Some states have different diplomas for students who graduate under an IEP. In Texas, there is only ONE diploma for all students. Students graduating under the various High School Programs receive the same diploma. It is the Academic Achievement Record (or transcript) – not the diploma – that differentiates the student’s individual accomplishments, achievement, and courses completed.
Every public high school student in the state of Texas must follow one of the State Graduation Programs in order to receive a diploma. The graduation program your child chooses will determine the courses he or she must take and how many credits he or she will need to graduate.
State graduation requirements have changed many times over the past decades, so be sure you know what the requirements are for the year your child enters the ninth grade.
Currently in Texas, there are four graduation programs:
- The Foundation program (22 credits)
- The Foundation program plus an Endorsement (26 credits) which includes a 4th science & math plus courses for endorsement
- The Distinguished Level of Achievement (26 credits)
- Performance Acknowledgement (22 or 26 credits) – Outstanding performance on specific tests or earn a business/industry certificate
How do accommodations and modifications factor into the graduation plan?
Your child may receive instructional accommodations and still graduate under the Foundation plus Endorsement or Distinguished Achievement level programs.
Receiving modifications to curriculum (having IEP goals that reduce learning), will result in your child NOT being eligible to receive an endorsement and graduating under the Foundation graduation program. Your child can still take endorsement courses with modifications, but they cannot earn a graduation endorsement for those classes.
If your child can earn a business or industry certificate (i.e Serv Safe Food Handling, Hunter Safety or Boater Certification, American Red Cross First Aid/CPR, etc.) even with accommodations or modifications to the curriculum, your child may be able to also earn a Performance Acknowledgement.
Opting out of Earning an Endorsement Program
After your child’s sophomore year (10th grade), your child may opt out of earning an Endorsement. This can happen if you have been given notice of the benefits of graduating with an endorsement and you give your written permission. You will give permission on a special Opt Out Form.
The Foundation High School plan should be considered only when a campus team or ARD Committee – which includes you, the parent – agrees that the lesser plan is the most appropriate course of study for your child.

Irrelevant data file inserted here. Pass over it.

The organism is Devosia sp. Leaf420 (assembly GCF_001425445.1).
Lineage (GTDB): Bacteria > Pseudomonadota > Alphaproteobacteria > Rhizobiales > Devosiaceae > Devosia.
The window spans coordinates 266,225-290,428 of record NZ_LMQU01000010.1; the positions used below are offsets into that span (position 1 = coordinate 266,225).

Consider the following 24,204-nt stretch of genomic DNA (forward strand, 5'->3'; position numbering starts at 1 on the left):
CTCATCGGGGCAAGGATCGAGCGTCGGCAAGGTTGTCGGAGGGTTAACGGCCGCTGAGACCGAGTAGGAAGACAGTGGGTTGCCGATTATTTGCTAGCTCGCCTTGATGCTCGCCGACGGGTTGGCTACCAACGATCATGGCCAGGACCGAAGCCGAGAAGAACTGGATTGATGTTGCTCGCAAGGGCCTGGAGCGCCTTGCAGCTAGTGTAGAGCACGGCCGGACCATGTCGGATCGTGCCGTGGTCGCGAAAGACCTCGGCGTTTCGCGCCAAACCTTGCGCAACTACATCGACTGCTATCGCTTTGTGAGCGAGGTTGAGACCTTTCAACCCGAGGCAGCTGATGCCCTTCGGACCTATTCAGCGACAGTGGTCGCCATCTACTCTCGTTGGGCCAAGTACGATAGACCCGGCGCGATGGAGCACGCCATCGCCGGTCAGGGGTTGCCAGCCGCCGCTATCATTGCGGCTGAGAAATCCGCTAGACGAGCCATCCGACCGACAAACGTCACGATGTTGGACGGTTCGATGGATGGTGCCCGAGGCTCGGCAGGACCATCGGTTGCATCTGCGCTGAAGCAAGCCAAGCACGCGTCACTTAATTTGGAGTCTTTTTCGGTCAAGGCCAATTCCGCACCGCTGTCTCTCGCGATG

Remember, any student receiving curriculum modifications will automatically be placed in the Foundation plan.
There should not be any course substitution for the Foundation program. For some students, fulfilling the requirements of the Foundation program may not be possible in the same manner as other students without disabilities. The ARD committee (which you are a part of) or the 504 committee will determine if your child cannot complete the Language Other than English (LOTE) or Physical Education (PE) requirements. See Course Substitutions for allowable substitutions.
A credit allowed to be substituted for the LOTE or PE credit may NOT be used to satisfy any other graduation credit requirement.
End of Course Assessments
Be aware that in addition to credit requirements, the state also requires students to pass five End of Course assessments in order to graduate with a diploma. Please see Graduation Options to see any exceptions to this rule for students with disabilities. Under the Foundation program only, the ARD committee, which includes you and your child, can decide whether your child will need to pass the end of course assessments in order to graduate.
What Parents Need to Know
If you think your child is capable of doing the coursework for earning an Endorsement or Distinguished level of achievement – and can pass the End of Course assessment – it is best to attempt this. The post-secondary opportunities for your child will be greater.
If post-secondary education is in your child’s future, take a look at the websites of the universities, community colleges, trade schools or certificate programs that he or she is interested in to see what the admission requirements are. Most colleges and universities review transcripts as part of the admissions process. For this reason, college-bound students need to make sure that their transcript will reflect at least the minimum entrance requirements of the school to which they will be applying. This will give you an idea of which courses will best prepare your child for the day when he or she fills out those college (or other) applications.
While many universities in Texas require the Foundation plus Endorsement graduation plan course work for admission, colleges outside the state may not require as many credits or similar courses. It is important to investigate all options. The Texas Council for Developmental Disabilities has created a Resource Guide on Higher Education and they also have links to a variety of colleges & universities.
Texas Education Agency resources:
Legal Framework for the Child Centered Process - Graduation
Texas Project FIRST resources:
Graduate by IEP